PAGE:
Japanese Journal of Human Geography Vol.70 No.4 (2018)

Vol.70 No.4 (2018)



UESUGI Kazuhiro
Commemoration Spaces for the Dead of the Battle of Okinawa in Yaese Town (457)

SATOH Hideto, SHIMIZU Chihiro, and KARATO Koji
Role of Secondhand Condominiums in Creating a Walkable City: Case Study in the Tokyo Metropolitan Area in the 2000s (477)

Book Reviews (498)

Reports of Presentation by the Grant of H.G.S.J. (524)

Meeting Reports (527)

News (543)

Index (553)


Commemoration Spaces for the Dead of the Battle of Okinawa in Yaese Town

UESUGI Kazuhiro
Faculty of Letters, Kyoto Prefectural University

The inscription of past memories in landscapes requires a historical and geographical perspective. As Okinawa is where the battle of Okinawa took place in 1945, it is a suitable place to understand such landscapes. Most studies on war commemoration spaces in Okinawa have been based on case examples from Itoman, which is famous as the last battlefield. With reference to the geographical conditions, this paper examines the diversity of the death and commemoration spaces in Okinawa, through a study on the development of war monuments up to 1972 in Yaese Town, which, like Itoman City, is located on the last battleground. The analyses particularly examine the memorials in the Tomori and Gushikami areas in Yaese Town as examples of the collaboration of the many different actors; the war-bereaved local residents, the Okinawa local government, the Okinawa war-bereaved family association (Okinawa izoku rengoukai), and other war-bereaved groups outside Okinawa prefecture; in order to design and maintain these special memorials. In addition, some historical and geographical contexts are examined as factors for the selection of an appropriate location.

Key words: commemoration space, the battle of Okinawa, war dead, memorial monument, Yaese Town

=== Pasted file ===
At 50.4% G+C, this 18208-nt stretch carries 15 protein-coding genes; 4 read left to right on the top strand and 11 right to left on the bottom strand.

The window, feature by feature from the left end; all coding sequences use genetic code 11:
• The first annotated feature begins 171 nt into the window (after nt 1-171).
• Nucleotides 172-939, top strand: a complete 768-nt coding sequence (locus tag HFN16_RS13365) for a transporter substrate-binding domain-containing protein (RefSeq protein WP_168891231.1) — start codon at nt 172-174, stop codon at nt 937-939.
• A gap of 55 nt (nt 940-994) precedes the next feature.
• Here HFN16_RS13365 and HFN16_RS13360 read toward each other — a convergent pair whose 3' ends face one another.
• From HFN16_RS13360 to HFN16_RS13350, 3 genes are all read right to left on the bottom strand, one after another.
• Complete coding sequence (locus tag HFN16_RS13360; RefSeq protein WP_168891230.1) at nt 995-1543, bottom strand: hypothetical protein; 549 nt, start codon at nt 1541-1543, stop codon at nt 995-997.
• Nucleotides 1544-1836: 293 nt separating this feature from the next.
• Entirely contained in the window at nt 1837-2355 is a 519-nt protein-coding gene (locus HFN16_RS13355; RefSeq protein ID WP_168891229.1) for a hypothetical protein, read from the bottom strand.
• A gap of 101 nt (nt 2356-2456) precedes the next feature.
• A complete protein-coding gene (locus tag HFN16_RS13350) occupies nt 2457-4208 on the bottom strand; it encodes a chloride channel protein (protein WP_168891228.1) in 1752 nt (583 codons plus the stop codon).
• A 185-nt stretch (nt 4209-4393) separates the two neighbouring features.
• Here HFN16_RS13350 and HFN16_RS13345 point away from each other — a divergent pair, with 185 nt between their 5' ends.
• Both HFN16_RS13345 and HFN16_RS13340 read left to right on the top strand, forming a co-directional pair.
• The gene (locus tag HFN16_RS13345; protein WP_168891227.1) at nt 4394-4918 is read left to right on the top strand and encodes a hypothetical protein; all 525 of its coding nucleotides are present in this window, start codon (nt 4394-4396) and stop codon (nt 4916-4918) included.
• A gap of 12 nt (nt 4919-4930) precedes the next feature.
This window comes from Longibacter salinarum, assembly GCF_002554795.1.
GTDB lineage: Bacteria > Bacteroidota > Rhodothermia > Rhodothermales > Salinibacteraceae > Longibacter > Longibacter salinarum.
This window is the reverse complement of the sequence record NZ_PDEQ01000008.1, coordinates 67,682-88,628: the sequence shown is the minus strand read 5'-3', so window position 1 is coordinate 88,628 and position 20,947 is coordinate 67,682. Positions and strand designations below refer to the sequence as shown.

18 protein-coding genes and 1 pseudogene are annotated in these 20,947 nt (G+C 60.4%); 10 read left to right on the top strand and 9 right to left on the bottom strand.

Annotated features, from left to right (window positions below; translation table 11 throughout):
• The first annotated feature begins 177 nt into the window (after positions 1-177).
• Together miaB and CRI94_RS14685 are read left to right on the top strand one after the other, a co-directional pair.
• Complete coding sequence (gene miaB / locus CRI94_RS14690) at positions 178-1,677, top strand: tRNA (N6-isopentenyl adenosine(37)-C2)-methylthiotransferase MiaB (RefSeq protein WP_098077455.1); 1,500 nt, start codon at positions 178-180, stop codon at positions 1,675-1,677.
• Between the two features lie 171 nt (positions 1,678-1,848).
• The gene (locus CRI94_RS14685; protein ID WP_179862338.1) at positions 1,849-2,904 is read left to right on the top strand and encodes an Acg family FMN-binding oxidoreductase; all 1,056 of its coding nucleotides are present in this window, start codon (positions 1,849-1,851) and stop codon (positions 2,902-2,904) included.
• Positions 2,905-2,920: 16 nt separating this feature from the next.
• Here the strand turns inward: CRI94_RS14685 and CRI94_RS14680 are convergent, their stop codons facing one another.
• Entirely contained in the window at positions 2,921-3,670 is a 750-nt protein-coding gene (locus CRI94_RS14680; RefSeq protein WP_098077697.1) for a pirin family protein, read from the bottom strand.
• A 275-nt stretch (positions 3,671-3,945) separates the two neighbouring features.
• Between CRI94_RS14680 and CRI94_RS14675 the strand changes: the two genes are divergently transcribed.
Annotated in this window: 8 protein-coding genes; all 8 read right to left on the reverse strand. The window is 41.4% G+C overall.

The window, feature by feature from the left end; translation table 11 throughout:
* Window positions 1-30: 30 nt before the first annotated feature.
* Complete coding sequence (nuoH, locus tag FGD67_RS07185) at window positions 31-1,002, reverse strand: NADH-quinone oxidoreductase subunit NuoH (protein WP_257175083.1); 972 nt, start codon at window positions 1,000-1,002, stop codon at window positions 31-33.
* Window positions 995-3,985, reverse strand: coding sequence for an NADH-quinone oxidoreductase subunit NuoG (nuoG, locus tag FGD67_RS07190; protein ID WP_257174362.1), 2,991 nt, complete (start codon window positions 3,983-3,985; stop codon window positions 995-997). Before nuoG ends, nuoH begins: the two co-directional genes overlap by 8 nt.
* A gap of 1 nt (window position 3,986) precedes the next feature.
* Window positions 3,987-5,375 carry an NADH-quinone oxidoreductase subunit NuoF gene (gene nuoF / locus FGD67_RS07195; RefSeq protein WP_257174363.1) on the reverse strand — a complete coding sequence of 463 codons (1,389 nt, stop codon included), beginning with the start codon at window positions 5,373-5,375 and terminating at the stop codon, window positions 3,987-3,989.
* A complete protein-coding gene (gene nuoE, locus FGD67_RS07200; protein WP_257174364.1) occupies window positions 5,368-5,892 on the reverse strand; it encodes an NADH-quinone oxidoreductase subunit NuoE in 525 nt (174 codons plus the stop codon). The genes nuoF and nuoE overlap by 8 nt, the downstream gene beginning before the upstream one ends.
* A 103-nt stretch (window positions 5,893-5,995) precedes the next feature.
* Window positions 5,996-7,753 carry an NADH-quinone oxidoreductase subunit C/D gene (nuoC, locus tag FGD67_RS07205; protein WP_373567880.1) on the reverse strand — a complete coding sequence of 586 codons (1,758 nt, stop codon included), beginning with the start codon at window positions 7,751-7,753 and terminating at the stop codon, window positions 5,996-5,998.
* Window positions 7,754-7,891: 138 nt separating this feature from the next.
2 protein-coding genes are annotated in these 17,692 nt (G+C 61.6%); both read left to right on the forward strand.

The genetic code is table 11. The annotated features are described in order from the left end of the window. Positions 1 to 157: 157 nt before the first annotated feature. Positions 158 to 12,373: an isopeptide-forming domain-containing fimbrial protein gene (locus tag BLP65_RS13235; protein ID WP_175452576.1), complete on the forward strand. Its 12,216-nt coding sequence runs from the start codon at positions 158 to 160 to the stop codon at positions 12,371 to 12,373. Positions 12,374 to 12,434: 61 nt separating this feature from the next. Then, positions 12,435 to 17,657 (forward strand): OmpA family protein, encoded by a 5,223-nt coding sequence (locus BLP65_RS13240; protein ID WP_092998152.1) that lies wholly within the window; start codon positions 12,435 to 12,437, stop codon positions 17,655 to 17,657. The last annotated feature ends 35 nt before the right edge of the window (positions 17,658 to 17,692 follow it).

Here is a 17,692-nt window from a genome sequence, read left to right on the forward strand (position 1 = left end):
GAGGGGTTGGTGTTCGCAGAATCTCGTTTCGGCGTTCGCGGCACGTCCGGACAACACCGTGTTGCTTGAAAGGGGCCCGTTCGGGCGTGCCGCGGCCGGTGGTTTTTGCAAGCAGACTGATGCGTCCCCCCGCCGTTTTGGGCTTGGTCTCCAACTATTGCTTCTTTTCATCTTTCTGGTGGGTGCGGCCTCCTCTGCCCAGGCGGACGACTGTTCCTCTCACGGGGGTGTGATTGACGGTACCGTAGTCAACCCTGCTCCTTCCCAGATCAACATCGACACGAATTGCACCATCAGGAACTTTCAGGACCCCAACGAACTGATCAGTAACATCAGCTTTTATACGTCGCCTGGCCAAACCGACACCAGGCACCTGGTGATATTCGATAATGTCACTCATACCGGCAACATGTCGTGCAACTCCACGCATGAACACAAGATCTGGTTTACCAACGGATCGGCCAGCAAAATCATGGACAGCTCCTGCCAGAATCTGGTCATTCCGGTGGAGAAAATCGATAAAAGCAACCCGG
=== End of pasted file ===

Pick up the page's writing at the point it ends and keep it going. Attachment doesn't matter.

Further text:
Role of Secondhand Condominiums in Creating a Walkable City: Case Study in the Tokyo Metropolitan Area in the 2000s

SATOH Hideto*
Faculty of Regional Policy, Takasaki City University of Economics
College of Sports Sciences, Nihon University
Faculty of Economics, University of Toyama

With the overall population on the brink of decline, Japan is faced with a full-scale depopulating society. Understanding the relationship between an aging society with a decreasing population and housing supply and demand is an important focus of urban studies research. In this study, we analyze residential relocation through the purchase of secondhand condominiums in the Tokyo metropolitan area in the 2000s based on a questionnaire survey. Secondhand condominiums in Japan are empty and unsold because most Japanese people aspire for a newly built condominium. This oversupply is at its worst in the Tokyo metropolitan suburbs, with Kanagawa, Chiba, Saitama and Ibaraki prefectures, which are located over 40 km from downtown, particularly suffering from this problem. However, older people who take walks every day have forced a re-evaluation of the benefits of secondhand condominiums. As the number of secondhand condominiums is greater than the number that are newly built, general consumers can select between different types based on size, price, location, etc. Thus, a segment of the elderly population is liable to concentrate on secondhand condominiums located in the vicinity of stations so that they can meet their daily needs by walking and without using a car. In other words, secondhand condominiums contribute to creating a walkable city.

Key words: Tokyo metropolitan area, acquisition of residence, household relocation, secondhand condominiums, walkable city

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